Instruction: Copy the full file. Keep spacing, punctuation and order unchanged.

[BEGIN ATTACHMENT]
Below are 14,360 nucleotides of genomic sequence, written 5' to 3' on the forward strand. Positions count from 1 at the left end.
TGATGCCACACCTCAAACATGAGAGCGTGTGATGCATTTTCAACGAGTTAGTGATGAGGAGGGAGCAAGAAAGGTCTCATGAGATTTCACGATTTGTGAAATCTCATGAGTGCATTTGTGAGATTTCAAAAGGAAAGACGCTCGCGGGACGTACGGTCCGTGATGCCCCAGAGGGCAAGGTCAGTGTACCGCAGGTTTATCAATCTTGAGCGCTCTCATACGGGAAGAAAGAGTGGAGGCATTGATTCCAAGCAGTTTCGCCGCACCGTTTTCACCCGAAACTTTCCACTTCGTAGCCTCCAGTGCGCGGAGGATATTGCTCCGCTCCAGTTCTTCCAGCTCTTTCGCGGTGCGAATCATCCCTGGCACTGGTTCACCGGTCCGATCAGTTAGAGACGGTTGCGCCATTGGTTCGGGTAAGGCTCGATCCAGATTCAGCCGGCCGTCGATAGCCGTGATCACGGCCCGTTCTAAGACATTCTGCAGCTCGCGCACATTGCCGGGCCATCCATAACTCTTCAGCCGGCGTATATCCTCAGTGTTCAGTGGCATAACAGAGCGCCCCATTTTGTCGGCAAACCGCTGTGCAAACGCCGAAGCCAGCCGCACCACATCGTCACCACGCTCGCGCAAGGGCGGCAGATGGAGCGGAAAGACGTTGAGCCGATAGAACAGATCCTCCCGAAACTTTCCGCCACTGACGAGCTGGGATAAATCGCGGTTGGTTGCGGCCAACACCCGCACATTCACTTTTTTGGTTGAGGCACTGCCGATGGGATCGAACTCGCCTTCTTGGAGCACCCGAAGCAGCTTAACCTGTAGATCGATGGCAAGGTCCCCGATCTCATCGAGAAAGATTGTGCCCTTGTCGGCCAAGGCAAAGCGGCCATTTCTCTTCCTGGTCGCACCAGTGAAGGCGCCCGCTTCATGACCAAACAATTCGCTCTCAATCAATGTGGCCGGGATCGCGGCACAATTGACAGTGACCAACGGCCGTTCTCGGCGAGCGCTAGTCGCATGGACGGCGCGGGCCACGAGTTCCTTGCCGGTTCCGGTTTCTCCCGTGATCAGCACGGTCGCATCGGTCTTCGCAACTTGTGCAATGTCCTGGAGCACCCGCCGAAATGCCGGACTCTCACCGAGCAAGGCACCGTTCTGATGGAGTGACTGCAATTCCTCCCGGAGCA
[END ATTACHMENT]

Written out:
Below are 14,360 nucleotides of genomic sequence, written 5' to 3' on the forward strand. Positions count from 1 at the left end.
TGATGCCACACCTCAAACATGAGAGCGTGTGATGCATTTTCAACGAGTTAGTGATGAGGAGGGAGCAAGAAAGGTCTCATGAGATTTCACGATTTGTGAAATCTCATGAGTGCATTTGTGAGATTTCAAAAGGAAAGACGCTCGCGGGACGTACGGTCCGTGATGCCCCAGAGGGCAAGGTCAGTGTACCGCAGGTTTATCAATCTTGAGCGCTCTCATACGGGAAGAAAGAGTGGAGGCATTGATTCCAAGCAGTTTCGCCGCACCGTTTTCACCCGAAACTTTCCACTTCGTAGCCTCCAGTGCGCGGAGGATATTGCTCCGCTCCAGTTCTTCCAGCTCTTTCGCGGTGCGAATCATCCCTGGCACTGGTTCACCGGTCCGATCAGTTAGAGACGGTTGCGCCATTGGTTCGGGTAAGGCTCGATCCAGATTCAGCCGGCCGTCGATAGCCGTGATCACGGCCCGTTCTAAGACATTCTGCAGCTCGCGCACATTGCCGGGCCATCCATAACTCTTCAGCCGGCGTATATCCTCAGTGTTCAGTGGCATAACAGAGCGCCCCATTTTGTCGGCAAACCGCTGTGCAAACGCCGAAGCCAGCCGCACCACATCGTCACCACGCTCGCGCAAGGGCGGCAGATGGAGCGGAAAGACGTTGAGCCGATAGAACAGATCCTCCCGAAACTTTCCGCCACTGACGAGCTGGGATAAATCGCGGTTGGTTGCGGCCAACACCCGCACATTCACTTTTTTGGTTGAGGCACTGCCGATGGGATCGAACTCGCCTTCTTGGAGCACCCGAAGCAGCTTAACCTGTAGATCGATGGCAAGGTCCCCGATCTCATCGAGAAAGATTGTGCCCTTGTCGGCCAAGGCAAAGCGGCCATTTCTCTTCCTGGTCGCACCAGTGAAGGCGCCCGCTTCATGACCAAACAATTCGCTCTCAATCAATGTGGCCGGGATCGCGGCACAATTGACAGTGACCAACGGCCGTTCTCGGCGAGCGCTAGTCGCATGGACGGCGCGGGCCACGAGTTCCTTGCCGGTTCCGGTTTCTCCCGTGATCAGCACGGTCGCATCGGTCTTCGCAACTTGTGCAATGTCCTGGAGCACCCGCCGAAATGCCGGACTCTCACCGAGCAAGGCACCGTTCTGATGGAGTGACTGCAATTCCTCCCGGAGCA